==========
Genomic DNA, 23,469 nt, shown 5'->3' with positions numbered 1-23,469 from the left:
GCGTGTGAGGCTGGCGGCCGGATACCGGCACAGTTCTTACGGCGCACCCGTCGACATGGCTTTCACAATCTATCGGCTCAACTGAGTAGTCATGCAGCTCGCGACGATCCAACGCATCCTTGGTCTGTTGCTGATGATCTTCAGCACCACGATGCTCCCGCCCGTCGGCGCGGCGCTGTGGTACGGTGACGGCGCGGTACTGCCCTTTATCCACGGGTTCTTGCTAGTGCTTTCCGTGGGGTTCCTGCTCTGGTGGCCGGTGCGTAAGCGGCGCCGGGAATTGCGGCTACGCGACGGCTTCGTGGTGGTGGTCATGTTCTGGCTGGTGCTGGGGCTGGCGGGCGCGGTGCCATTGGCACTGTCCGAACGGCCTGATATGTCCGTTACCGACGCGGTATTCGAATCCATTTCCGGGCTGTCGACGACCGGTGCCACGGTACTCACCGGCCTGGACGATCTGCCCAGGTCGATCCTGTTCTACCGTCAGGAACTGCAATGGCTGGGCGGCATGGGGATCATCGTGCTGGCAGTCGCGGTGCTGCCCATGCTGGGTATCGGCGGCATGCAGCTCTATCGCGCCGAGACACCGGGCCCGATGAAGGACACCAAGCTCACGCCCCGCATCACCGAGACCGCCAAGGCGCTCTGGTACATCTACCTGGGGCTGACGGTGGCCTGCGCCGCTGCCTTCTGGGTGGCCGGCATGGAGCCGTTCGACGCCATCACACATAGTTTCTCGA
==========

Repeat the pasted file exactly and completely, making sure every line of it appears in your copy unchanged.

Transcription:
Genomic DNA, 23,469 nt, shown 5'->3' with positions numbered 1-23,469 from the left:
GCGTGTGAGGCTGGCGGCCGGATACCGGCACAGTTCTTACGGCGCACCCGTCGACATGGCTTTCACAATCTATCGGCTCAACTGAGTAGTCATGCAGCTCGCGACGATCCAACGCATCCTTGGTCTGTTGCTGATGATCTTCAGCACCACGATGCTCCCGCCCGTCGGCGCGGCGCTGTGGTACGGTGACGGCGCGGTACTGCCCTTTATCCACGGGTTCTTGCTAGTGCTTTCCGTGGGGTTCCTGCTCTGGTGGCCGGTGCGTAAGCGGCGCCGGGAATTGCGGCTACGCGACGGCTTCGTGGTGGTGGTCATGTTCTGGCTGGTGCTGGGGCTGGCGGGCGCGGTGCCATTGGCACTGTCCGAACGGCCTGATATGTCCGTTACCGACGCGGTATTCGAATCCATTTCCGGGCTGTCGACGACCGGTGCCACGGTACTCACCGGCCTGGACGATCTGCCCAGGTCGATCCTGTTCTACCGTCAGGAACTGCAATGGCTGGGCGGCATGGGGATCATCGTGCTGGCAGTCGCGGTGCTGCCCATGCTGGGTATCGGCGGCATGCAGCTCTATCGCGCCGAGACACCGGGCCCGATGAAGGACACCAAGCTCACGCCCCGCATCACCGAGACCGCCAAGGCGCTCTGGTACATCTACCTGGGGCTGACGGTGGCCTGCGCCGCTGCCTTCTGGGTGGCCGGCATGGAGCCGTTCGACGCCATCACACATAGTTTCTCGA